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Why Jerry Reese was wrong about the Giants’ offensive line

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The GM’s explanation for not upgrading that group doesn’t make sense

NFL: Seattle Seahawks at New York Giants Brad Penner-USA TODAY Sports

New York Giants general manager Jerry Reese was right on Tuesday about Ereck Flowers. The much-maligned left tackle has played better in recent weeks. Reese, though, was wrong — or at least horribly misguided — in just about everything else he said about the team’s offensive line.

Reese was asked point blank why he didn’t upgrade the offensive line during the offseason. He said “there weren’t a lot of choices out there” and added “there just wasn’t a lot of offensive line help out there from our perspective.”

What? Quality offensive tackles Andrew Whitworth, Russell Okung, Ricky Wagner, Kelvin Beachum and Riley Reiff weren’t available in free agency? I could have sworn they were. I could have sworn guards Kevin Zeitler, Ronald Leary, Larry Warford and T.J. Lang were looking for new jobs.

Reese was asked directly about passing on Whitworth, the 35-year-old left tackle who made the Pro Bowl the last two years and is still one of the game’s premier left tackles. Whitworth is currently the sixth-graded tackle in the NFL by Pro Football Focus.

“We want to be a younger football team and everybody has an opinion about who was available and who wasn’t. To us, it didn’t make sense for us and that’s what we went with,” Reese said. “We want to be a younger offensive line. Again, do you want to try to develop a 23-year old guy, or do you want to bring in a 36-year old guy? We chose to go with the young guy.”

That makes sense. Except for two very obvious things.

The Giants have an immobile 36-year-old quarterback with a rapidly closing window. They should have been worried less about development and more about putting the best possible line in front of Eli Manning regardless of age.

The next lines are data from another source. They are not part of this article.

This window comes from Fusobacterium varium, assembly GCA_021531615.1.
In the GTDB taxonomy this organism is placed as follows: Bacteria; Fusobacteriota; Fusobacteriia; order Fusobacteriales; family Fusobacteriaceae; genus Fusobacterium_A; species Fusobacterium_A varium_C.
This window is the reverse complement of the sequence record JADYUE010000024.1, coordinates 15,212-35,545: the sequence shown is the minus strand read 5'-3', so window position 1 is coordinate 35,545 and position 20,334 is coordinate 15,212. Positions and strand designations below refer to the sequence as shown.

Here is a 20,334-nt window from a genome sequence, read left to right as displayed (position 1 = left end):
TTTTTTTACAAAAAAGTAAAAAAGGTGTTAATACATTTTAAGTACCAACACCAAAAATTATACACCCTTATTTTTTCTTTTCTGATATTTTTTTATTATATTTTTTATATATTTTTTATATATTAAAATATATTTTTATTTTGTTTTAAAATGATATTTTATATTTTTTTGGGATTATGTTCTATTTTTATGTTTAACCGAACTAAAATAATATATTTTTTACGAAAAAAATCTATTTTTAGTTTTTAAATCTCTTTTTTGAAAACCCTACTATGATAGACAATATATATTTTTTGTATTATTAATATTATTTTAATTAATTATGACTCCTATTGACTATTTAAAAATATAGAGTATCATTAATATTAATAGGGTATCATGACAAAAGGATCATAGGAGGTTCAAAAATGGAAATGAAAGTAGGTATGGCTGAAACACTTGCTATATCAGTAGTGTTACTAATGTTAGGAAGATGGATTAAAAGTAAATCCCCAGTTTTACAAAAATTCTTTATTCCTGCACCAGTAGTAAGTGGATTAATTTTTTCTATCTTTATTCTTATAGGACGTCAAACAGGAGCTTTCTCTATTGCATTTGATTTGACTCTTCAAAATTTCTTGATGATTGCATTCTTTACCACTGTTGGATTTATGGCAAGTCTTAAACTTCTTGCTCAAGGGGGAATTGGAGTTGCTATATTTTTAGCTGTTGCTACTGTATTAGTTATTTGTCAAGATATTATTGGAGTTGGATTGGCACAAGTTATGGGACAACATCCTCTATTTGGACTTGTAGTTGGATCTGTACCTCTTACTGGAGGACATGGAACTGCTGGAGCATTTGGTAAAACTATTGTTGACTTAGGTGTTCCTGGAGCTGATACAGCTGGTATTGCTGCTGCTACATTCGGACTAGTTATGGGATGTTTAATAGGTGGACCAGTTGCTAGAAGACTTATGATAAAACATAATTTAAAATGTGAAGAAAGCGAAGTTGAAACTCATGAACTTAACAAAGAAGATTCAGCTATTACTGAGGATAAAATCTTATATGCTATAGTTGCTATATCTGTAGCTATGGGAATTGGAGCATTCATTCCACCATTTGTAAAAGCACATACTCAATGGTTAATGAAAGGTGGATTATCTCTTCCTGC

Second, 33-year-old Brandon Marshall. I tried to ask Reese why it was OK to sign an aging wide receiver but not an aging offensive lineman, but couldn’t get the question in above the chaos. Part of the problem is that Marshall was coming off two poor seasons in the last three, while Whitworth had just played the best two years of his career.

What about the draft?

In the draft, Ryan Ramczyk and Cam Robinson were available in the first round. Let me be clear — picking Evan Engram was the right call. But, Reese had a choice. Both players are starting, with Ramczyk in particular playing well.

In Round 2, the Giants took a good player in defensive tackle Dalvin Tomlinson. They could have selected Temple’s Dion Dawkins or Western Michigan’s Taylor Moton. Again, there was a choice.

Point is, the assertion that the Giants did not have choices is nonsense. They simply made the decision to go in other directions.

About those “comparables”

Reese’s chatter about “comparable” offensive lines and linemen was way off the mark. If he truly believes what he said that is irresponsible.

Of Flowers, Reese said “if you look at him compared to a lot of left tackles around the National Football League, there’s a bunch of comparables around.”

Translation: Yeah, he’s not good. But there are a lot of left tackles in the league just as bad or worse.

When asked directly if he had missed on the Flowers pick, Reese said “there’s been guys that have been picked higher than him in the offensive line who have struggled.”

Translation: Other GMs have made worse mistakes, so don’t blame me.

Reese also said this about the offensive line overall:

“Is our offensive line comparable to a lot of teams around the National Football League? Absolutely, it is.”

The problem with that is Manning. He’s not Russell Wilson. He’s not Aaron Rodgers. He’s not Carson Wentz, Dak Prescott, DeShaun Watson, Cam Newton or even Alex Smith. He can’t run around and overcome bad offensive line play with his feet like those guys can.

It’s not OK that the Giants’ offensive line is bad simply because other offensive lines are bad. Or, that it is comparable in its mediocrity. You have a quarterback who needs better. He needs a top-tier offensive line to play the kind of football he is capable of.

The GM, simply, doesn’t appear to recognize that.